Concern in Nepal has been shown only to immigrant workers’ rights, with negligence to various human rights abuses within the country’s domestic organisations. Despite the cases of excessive child labour being highlighted by the international market in Nepal, the concern over it cannot yet be noticeably seen. Nepal had already been bearing a loss due to excessive child labour practices in the carpet industry. This apart, sexual harassment in organisations is the next hidden issue in Nepali industries. Abuse and over work, with an inappropriate environment can be the next issue of crucial concern in Nepal.
Respect to human rights not only promotes goodwill, but ensures better quality of products, portrays good relations with stakeholders, and creates a better social impact. It helps to make a firm legal stand as acceptance of human rights principles is a base for legal regulations. It creates satisfaction within employees as they gain the feeling of being treated with justice. The competitor will be obligated to pay attention due to future fears of damages caused by human rights violations in their firms as well. The image of Swiss based companies would have been much higher if they were able to show concern on human rights issues within their organisations. Because of their negligence in multinational operations, several impacts have been noticed of environmental concerns as well, spreading a negative vibe about entire Swiss companies.
Solutions and measures for addressing these cases can be divided under four broad categories. The first one deals with prevention, showing concern over the best practices and the preparation of planned guidelines to operate accepting human rights principles and norms. Accountability is next. It has to be the organisation which needs to be accountable for any damages bourne, be it in the case of employee safety and occupational health, or in regard to the impact to the environment outside the organisation. Should not hospitals be accountable if they kill people because of their negligence? Remedy is the next way to ensure human rights, because there can be incidents, and remedies must be pre planned, or can be decided then in a fair manner, keeping profit at a lower concern than ethics. Ultimately, it is the state which is liable for the protection and promotion of human rights, hence, it must play a careful role.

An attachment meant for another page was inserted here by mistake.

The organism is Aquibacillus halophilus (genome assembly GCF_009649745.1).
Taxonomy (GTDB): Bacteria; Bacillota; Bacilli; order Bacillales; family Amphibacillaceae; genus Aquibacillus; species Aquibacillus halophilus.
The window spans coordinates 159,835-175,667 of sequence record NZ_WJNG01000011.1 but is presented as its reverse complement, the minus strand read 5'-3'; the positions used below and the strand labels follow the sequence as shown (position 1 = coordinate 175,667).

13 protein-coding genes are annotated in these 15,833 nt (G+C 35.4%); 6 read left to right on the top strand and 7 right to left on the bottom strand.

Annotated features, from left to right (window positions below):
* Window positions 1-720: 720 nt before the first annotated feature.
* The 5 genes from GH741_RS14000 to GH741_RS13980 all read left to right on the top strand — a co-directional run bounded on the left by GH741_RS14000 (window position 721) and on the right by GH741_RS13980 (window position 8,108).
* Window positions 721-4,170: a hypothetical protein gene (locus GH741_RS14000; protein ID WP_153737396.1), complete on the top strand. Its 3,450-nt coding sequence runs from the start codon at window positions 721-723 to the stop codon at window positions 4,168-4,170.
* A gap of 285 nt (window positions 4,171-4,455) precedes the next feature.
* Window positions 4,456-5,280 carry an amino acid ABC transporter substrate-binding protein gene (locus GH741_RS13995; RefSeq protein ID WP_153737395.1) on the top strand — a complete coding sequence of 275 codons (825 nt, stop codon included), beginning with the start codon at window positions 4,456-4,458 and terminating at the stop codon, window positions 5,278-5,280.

A case in point is Nigeria, where two oil tankers’ spillage destroyed thousands of livelihoods and the environment but Amnesty International and Center for Environment, Human Rights and Development made the company responsible for the clean-up and made them pay the necessary compensation. In vast contrast we have Bhopal, where despite the huge loss of human life, the company has not yet been able to fulfill its obligations, and the low monitoring of the state has kept the entire environment still affected. Although Modi's Swachh Bharat campaign seems to be gaining popularity, measures that are adopted within the affected areas of Bhopal seem to be ignored as well, all this despite Amnesty International's campaign over Bhopal.
Despite OECD calling on multinationals to respect the internationally recognised human rights of those affected by the activities of companies, it has been lagging behind in implementation. Human rights are not a privilege, but a guarantee, and business firms should be part of the solution rather than being a problem.
Human rights activists may not have access to the jungles of Africa to evaluate how the raw materials are gathered, hence it is important for the organisations to publish reports showing how inclusive human rights are, which has already been initiated by companies like Adidas, Volvo, Vodafone, Starbucks, Microsoft etc.
The author is an MBA student, freelance writer and a blogger.